The rise of social media in the Philippines is providing people with new sites of contestation. This is both good and bad news for democracy, Noahlyn Maranan writes.

Social media use in the Philippines is highlighting both the medium’s democratic potential, as well as its potential to undermine democracy.

Previously, I wrote on the vibrant online contestations between the supporters and critics of the Duterte administration. Before this, contestations were also observed between the pro- and anti-Marcos camps during the 2016 Philippine national election. These clashes show how the assertion of conflicting voices may be served by the democratic potential of the Internet.

Today’s online contestations reflect divisions in Philippine society that reverberate back to some of the events in its historical and political past: notably the People Power Revolutions, or EDSA 1, 2 and 3. The first of these popular demonstrations led to the toppling of the late dictator President Marcos’ regime in 1986; the second resulted in the ousting of President Estrada in 2001; and the third was an attempt by Estrada supporters to contest the position of anti-regime activists in 2001.

As for the online contestations that broke out during Senator Bongbong Marcos’ Vice-Presidential bid in the 2016 Philippine election and the burial of his father, many of these can be contextualised in the long-drawn-out history of struggles between groups seeking justice and remembrance, and those who attempt to revise history and forget the past.

Against this political backdrop, it’s easy to see that social media can facilitate people and communities in lodging protests against certain events in the Philippines.

Inflamed by the hurried burial of the late dictator President Ferdinand Marcos in the Libingan ng mga Bayani, a burial site allotted for Filipino heroes, soldiers, and few elected officials, the country’s social media has recently been a hotbed of dissent and activism. Anti-Marcos groups and communities expressed their dissent online and mobilized participation in mass protests in the Philippines.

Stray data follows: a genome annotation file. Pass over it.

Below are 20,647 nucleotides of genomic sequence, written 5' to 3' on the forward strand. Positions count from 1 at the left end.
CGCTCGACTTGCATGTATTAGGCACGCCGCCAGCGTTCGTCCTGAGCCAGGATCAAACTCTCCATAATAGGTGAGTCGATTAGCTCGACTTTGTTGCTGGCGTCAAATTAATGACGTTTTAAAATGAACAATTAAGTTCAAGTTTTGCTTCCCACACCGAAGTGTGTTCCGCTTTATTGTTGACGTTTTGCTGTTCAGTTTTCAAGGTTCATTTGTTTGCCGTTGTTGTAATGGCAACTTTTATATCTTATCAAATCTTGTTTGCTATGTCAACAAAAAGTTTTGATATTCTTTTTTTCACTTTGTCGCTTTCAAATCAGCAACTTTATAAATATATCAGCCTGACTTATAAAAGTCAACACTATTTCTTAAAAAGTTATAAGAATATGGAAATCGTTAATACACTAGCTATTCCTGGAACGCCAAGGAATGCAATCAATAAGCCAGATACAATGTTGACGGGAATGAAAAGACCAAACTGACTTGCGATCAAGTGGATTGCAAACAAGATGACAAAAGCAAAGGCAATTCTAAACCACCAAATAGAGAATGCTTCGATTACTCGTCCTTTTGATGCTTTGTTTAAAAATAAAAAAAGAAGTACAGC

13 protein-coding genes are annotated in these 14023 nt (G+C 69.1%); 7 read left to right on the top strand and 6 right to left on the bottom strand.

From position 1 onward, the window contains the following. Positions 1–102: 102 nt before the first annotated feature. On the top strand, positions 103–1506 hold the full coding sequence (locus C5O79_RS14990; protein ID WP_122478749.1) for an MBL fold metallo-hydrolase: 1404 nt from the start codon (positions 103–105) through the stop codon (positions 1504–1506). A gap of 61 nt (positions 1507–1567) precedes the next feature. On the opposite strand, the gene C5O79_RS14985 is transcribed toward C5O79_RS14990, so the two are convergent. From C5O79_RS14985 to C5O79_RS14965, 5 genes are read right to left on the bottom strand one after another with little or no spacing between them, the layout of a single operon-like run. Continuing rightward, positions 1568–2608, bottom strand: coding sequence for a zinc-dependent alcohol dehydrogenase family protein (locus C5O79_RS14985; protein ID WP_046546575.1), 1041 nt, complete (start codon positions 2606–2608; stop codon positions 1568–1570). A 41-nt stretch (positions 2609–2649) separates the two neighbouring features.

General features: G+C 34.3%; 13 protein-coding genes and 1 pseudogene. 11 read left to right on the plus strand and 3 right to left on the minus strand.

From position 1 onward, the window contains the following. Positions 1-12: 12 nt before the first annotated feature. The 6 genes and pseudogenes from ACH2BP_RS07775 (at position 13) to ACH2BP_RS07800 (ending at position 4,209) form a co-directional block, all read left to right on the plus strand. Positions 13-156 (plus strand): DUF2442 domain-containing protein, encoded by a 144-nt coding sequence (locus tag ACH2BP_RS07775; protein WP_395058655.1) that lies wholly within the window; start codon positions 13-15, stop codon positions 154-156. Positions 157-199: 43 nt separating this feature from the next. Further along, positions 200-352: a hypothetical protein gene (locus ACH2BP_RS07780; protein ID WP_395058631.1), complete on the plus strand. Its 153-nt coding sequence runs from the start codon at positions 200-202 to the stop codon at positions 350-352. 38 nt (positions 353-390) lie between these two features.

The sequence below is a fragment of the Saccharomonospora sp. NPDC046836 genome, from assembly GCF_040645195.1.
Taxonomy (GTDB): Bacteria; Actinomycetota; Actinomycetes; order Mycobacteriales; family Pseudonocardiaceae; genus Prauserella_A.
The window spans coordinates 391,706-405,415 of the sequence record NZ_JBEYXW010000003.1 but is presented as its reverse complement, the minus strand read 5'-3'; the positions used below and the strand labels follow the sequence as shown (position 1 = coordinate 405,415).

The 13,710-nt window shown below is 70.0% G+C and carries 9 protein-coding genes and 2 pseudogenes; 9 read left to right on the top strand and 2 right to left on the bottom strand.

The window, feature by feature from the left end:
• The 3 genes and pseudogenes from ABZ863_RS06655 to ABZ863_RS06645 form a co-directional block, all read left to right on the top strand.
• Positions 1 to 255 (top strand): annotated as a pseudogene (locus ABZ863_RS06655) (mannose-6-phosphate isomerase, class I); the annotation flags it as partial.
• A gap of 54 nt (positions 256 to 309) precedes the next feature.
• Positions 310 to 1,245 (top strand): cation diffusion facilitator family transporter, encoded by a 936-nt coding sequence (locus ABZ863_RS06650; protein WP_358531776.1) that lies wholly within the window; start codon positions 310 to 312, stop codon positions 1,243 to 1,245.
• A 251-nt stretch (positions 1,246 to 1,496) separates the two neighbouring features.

These actions are reminiscent of how social media helped mobilize, coordinate, and facilitate activism during the Arab Spring and the Occupy movement.

But this facilitative feature for contestation and expression of dissent, however affirming it is of the democratic potential of social media, is just part of a bigger picture.

In a three-part series, authors from the online news site ‘Rappler’ show how social media may be used to undermine democracy: from social media algorithms that effectively decide which information a person is exposed to, to the deliberate use of bogus accounts, bots, and misleading information to influence public opinion. In addition to this is the use of the services of Internet trolls, and the takedown of accounts or posts of those critical of the actions and pronouncements of the current administration or other allied personalities.